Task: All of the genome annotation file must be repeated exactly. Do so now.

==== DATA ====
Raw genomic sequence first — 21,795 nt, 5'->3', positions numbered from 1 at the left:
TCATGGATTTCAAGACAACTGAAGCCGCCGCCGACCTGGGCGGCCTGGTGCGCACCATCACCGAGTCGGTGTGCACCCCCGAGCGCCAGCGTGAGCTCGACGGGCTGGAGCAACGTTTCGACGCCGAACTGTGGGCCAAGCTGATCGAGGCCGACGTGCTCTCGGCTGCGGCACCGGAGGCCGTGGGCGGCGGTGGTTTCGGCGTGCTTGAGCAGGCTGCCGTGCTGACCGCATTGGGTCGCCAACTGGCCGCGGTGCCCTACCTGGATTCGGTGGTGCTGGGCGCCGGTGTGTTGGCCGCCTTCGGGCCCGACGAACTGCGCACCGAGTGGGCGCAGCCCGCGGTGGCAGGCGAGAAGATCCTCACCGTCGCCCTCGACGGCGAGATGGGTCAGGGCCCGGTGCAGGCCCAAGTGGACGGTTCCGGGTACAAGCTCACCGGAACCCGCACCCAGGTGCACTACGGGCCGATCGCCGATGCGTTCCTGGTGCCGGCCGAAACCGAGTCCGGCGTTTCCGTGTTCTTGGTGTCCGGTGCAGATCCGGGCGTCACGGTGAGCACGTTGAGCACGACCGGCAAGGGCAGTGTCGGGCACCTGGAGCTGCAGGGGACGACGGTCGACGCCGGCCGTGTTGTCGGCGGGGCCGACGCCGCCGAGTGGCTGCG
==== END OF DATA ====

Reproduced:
Raw genomic sequence first — 21,795 nt, 5'->3', positions numbered from 1 at the left:
TCATGGATTTCAAGACAACTGAAGCCGCCGCCGACCTGGGCGGCCTGGTGCGCACCATCACCGAGTCGGTGTGCACCCCCGAGCGCCAGCGTGAGCTCGACGGGCTGGAGCAACGTTTCGACGCCGAACTGTGGGCCAAGCTGATCGAGGCCGACGTGCTCTCGGCTGCGGCACCGGAGGCCGTGGGCGGCGGTGGTTTCGGCGTGCTTGAGCAGGCTGCCGTGCTGACCGCATTGGGTCGCCAACTGGCCGCGGTGCCCTACCTGGATTCGGTGGTGCTGGGCGCCGGTGTGTTGGCCGCCTTCGGGCCCGACGAACTGCGCACCGAGTGGGCGCAGCCCGCGGTGGCAGGCGAGAAGATCCTCACCGTCGCCCTCGACGGCGAGATGGGTCAGGGCCCGGTGCAGGCCCAAGTGGACGGTTCCGGGTACAAGCTCACCGGAACCCGCACCCAGGTGCACTACGGGCCGATCGCCGATGCGTTCCTGGTGCCGGCCGAAACCGAGTCCGGCGTTTCCGTGTTCTTGGTGTCCGGTGCAGATCCGGGCGTCACGGTGAGCACGTTGAGCACGACCGGCAAGGGCAGTGTCGGGCACCTGGAGCTGCAGGGGACGACGGTCGACGCCGGCCGTGTTGTCGGCGGGGCCGACGCCGCCGAGTGGCTGCG